Flying naked baby

September 21, 2017

So, four years ago today, we bought a house. And I’m not just going to sit here and reminisce about how great it was. I want this blog to be less personal, more useful to musical theatre people. So I’m stating this, right at the top, and let’s see if I can follow through.

Leaving my native New York filled me with fear and anxiety. Would I be able to function in a place where I couldn’t get up at 3 a.m., walk two blocks that weren’t empty, and buy some recently-made pasta salad? And I guess this leads to a broader question: What do we need, in our environs, in order to write good musicals? Somehow, I don’t think 3 a.m. pasta salad could possibly be the necessary fuel, but answer that one for yourself.

Our house in the suburbs was 35 minutes from Broadway, closer than the old song goes. I commuted in, and, boarding that train, I always had a certain show tune in my head “New York, in sixteen hours! Anything can happen in those sixteen hours!” And when I’d disembark, I’d feel like a butterfly emerging from a cocoon. I was now free to flutter, eavesdropping on hundreds of conversations. I believe this improved my dialogue writing, just hearing how the wide variety of people talked.

Many writers require a certain solitude. A truly quiet environment was a new concept for me. My office at home was a tiny room with windows on four sides – that is, no wall space, and a windowed door to the living room. Jutting out from the house, I felt thrust into nature like a peer into a lake. God, I’m filled with similes today: My life was like a hot fudge sundae: the coolness of the suburban surroundings combined with the chocolaty heat of New York.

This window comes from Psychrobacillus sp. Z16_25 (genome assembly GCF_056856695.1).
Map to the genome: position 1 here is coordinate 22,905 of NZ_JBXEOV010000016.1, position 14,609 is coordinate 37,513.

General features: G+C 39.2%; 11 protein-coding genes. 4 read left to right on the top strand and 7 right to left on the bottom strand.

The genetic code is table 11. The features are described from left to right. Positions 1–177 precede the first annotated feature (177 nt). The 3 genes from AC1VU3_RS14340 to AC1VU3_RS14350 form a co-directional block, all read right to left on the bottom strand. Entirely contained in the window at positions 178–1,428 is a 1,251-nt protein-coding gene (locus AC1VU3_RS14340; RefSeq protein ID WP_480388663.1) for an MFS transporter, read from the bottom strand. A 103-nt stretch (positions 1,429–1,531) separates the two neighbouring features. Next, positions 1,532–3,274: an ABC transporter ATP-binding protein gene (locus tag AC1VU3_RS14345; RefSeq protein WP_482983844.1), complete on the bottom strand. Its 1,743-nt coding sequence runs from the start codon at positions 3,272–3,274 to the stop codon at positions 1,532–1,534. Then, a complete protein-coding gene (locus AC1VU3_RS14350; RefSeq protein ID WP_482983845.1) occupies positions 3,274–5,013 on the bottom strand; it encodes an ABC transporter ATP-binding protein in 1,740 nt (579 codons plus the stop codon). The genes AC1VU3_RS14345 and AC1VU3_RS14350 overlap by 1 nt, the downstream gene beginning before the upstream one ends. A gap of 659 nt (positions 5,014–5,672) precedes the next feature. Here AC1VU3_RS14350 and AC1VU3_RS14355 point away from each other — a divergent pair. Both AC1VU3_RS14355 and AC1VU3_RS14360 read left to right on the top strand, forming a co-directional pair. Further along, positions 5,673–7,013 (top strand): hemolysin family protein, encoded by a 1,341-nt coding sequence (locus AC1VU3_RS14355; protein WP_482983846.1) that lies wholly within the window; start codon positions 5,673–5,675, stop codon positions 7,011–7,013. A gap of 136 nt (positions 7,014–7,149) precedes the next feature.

Before long, we discovered that all sorts of musical theatre people lived in our suburb. Who doesn’t love Norbert Leo Butz, Kate Baldwin and Christine Ebersole? So, when we told our neighbors what they did, they never stared blankly – “Musical theatre? What’s that?” – as we weren’t the first show folk they’d met. Now, when I walked into the village, filled with nothing but cute mom-and-pop shops, I’d a greater chance of eavesdropping on, say, Kait Kerrigan, than I did in Manhattan.

This fed me. I talk to a guy on-line who strives to write shows in a Midwestern town that is literally famous for only one thing: its lack of culture. I have a lot of trouble imagining how anyone could create musicals without being surrounded by other people who create musicals. This is the most collaborative of art forms. One needs a nexus.

So, the song Forty-Five Minutes From Broadway makes me think of the play, Forty-Five Seconds From Broadway, which is about the Edison, the sit-down delicatessen on 47th Street. A little over ten years ago, I sat down with a brilliant director, an enthusiastic producer, an old pro stage manager, a lustrous costumer, and a magic craftsman of a set designer. The latter brought a model of what my musical would look like in its upcoming production at the Julia Miles Theatre on 55th Street. We huddled over it, focused on making a smooth transition between scenes. The set guy estimated how fast the set could be moved; the costumer estimated how fast clothing could be changed. I forgot to mention the lighting person, who certainly put in two cents. (Food at the Edison was inexpensive.) The producer made sure we didn’t have to pay for more “soft goods” such as black curtains you hang so that areas of the stage aren’t visible. Once we discussed how long the scene change should take, and what the feel and energy of the musical was at that moment, I ran home (which, then, was on Broadway) and wrote the song the cast would sing during the transition.

I couldn’t have done that without attending this meeting of the creative team. It’s a haughty concept to say they inspired me; this was different: The energy of all those minds applying themselves to a musical theatre storytelling puzzle got my mind going in the right direction. And the late, lamented Edison Diner was the nexus, the convenient meeting place with matzo-ball soup.